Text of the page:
Advertisers cut budgets; ad agencies reduce headcount. This is a causal relationship and always has been.
No one can fault an ad agency for making prudent fiscal decisions when revenues decrease.
That said, advertisers need to take precautions in this situation to mitigate their risks, particularly when there are significant downsizings as there were in 2020.
It was recently announced that Omnicom and Interpublic had eliminated “10,000 roles” between the two organizations in 2020, citing the pandemic as the primary reason. This represented an 8.4% reduction in staff for Omnicom and 7.6% for Interpublic. Significant by any measure… and they will not be alone, the other holding companies simply haven’t yet disclosed annual headcount data.
Like with most professional fee-for-service providers, involuntary staff reductions tend to have a disproportionate impact on longer-term, more highly compensated individuals and personnel working in shared services functions such as finance, human resources, legal, procurement, traffic, etc.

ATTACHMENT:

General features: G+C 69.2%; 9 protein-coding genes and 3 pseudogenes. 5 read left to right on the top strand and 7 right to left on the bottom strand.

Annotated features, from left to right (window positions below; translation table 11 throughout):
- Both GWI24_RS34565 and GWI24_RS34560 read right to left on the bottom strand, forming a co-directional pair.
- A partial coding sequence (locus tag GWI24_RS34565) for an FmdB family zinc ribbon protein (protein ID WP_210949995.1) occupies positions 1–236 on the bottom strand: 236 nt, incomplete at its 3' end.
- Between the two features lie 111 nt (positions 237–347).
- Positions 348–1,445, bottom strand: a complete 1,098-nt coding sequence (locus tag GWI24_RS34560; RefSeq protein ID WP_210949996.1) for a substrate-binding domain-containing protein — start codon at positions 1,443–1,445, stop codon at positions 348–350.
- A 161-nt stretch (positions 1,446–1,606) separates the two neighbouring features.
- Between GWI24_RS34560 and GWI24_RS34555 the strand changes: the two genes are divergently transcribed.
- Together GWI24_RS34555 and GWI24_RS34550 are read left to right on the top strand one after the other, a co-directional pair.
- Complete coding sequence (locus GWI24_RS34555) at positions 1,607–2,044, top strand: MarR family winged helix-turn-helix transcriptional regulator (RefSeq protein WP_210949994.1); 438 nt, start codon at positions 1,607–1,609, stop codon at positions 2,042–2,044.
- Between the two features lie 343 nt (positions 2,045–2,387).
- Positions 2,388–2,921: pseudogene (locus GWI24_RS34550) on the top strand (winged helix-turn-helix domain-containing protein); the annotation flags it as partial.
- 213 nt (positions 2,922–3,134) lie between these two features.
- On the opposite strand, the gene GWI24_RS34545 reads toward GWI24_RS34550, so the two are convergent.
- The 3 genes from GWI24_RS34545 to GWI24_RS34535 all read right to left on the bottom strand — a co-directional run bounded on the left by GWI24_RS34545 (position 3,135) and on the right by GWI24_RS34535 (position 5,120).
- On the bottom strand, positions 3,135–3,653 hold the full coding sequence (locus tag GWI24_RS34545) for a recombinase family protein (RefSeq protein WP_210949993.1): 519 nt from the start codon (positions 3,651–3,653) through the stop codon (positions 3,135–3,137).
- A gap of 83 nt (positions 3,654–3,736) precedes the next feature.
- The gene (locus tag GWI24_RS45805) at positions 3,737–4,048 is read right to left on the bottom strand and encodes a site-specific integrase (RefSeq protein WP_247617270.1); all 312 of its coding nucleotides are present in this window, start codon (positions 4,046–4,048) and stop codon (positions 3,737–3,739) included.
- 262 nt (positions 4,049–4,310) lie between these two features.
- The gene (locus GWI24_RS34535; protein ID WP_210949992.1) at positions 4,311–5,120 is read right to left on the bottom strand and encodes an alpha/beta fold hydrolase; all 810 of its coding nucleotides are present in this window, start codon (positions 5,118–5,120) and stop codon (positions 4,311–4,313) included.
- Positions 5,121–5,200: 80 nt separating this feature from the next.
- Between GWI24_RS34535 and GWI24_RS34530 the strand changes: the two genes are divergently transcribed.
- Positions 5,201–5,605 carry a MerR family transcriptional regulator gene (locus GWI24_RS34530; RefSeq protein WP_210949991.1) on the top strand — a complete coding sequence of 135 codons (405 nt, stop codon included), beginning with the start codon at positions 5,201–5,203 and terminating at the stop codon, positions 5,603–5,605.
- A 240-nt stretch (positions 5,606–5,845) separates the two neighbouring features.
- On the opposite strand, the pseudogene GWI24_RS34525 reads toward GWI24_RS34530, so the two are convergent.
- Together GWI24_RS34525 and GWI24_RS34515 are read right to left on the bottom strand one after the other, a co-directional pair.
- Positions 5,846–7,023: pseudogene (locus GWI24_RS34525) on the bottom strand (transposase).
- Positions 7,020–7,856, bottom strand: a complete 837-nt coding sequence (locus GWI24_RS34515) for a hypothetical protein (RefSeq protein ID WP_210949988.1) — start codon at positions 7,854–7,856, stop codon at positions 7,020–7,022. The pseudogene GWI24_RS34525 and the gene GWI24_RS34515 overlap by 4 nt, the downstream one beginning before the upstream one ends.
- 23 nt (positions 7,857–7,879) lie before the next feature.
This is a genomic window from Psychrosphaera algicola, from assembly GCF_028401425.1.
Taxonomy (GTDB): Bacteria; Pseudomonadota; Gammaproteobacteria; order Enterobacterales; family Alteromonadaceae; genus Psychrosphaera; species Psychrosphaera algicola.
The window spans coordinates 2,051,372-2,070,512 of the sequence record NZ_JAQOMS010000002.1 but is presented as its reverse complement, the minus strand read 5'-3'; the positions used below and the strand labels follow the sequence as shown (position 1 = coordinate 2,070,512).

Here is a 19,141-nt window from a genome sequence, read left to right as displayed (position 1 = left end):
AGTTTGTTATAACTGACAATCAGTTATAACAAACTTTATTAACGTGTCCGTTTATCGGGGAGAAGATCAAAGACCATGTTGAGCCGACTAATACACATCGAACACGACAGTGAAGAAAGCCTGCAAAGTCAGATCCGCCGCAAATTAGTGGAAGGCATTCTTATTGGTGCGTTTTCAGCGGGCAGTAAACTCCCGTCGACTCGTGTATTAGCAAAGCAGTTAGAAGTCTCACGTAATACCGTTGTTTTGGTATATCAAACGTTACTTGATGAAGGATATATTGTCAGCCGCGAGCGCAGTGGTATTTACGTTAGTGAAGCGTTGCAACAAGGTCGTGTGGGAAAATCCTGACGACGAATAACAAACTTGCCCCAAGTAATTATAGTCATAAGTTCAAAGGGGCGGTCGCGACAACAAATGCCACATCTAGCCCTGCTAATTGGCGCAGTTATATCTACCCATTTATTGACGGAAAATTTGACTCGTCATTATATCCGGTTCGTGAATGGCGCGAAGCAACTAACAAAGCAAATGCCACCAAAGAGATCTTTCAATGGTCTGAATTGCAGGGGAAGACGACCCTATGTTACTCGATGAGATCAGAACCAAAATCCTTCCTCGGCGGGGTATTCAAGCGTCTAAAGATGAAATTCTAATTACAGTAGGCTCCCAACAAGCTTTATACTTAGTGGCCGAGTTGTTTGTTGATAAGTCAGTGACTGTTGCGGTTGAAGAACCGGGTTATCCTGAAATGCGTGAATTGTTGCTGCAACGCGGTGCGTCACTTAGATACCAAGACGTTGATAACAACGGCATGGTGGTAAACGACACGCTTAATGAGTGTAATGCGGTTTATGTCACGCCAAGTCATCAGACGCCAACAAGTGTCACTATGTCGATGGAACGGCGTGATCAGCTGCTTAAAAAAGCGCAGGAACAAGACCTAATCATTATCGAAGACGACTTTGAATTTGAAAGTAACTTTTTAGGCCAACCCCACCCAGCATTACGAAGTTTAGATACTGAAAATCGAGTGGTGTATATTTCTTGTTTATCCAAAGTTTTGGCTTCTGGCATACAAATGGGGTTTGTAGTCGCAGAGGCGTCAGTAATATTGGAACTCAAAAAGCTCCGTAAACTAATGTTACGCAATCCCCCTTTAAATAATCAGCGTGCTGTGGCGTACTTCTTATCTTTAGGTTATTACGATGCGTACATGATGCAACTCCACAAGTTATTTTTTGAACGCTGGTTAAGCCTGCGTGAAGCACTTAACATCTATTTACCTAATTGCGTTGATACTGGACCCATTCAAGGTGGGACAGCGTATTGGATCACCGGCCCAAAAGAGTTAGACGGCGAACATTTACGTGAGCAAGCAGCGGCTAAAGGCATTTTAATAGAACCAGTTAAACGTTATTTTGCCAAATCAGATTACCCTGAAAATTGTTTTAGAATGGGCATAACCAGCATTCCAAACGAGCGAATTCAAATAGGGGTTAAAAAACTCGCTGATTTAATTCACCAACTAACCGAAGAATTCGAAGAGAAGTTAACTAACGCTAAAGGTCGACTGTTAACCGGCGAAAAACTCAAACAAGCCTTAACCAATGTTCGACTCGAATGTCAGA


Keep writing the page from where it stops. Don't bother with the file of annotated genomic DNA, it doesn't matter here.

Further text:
Advertisers that have reduced their budgets obviously need to collaborate with their agency partners on revised scopes of work and remuneration programs that reflect new spend levels. Clients that have maintained or increased spending will need to implement safeguards to ensure that their accounts are adequately staffed and supported.
This includes making sure that the mix of agency personnel working on their business is reflective of the need for strategic insights, breakthrough creative and executional excellence in all facets of the business.
Items such as tightening up creative and media briefing and approval processes, specifying media planning procedures and desired outputs, identifying media management guidelines for in-flight stewardship and post-campaign performance reporting and being overt about financial management expectations and reporting (i.e. project tracking, job closure and reconciliation, third-party vendor payments, etc.) are necessary steps for advertisers to take.
In our experience, as long as both client and agency are aligned, working through these situations to mitigate the risks associated with involuntary staff reductions can be effectively addressed.
As Josh Billings, the 19th century writer and humorist advised: “Caution, though very often wasted is a good risk to take.”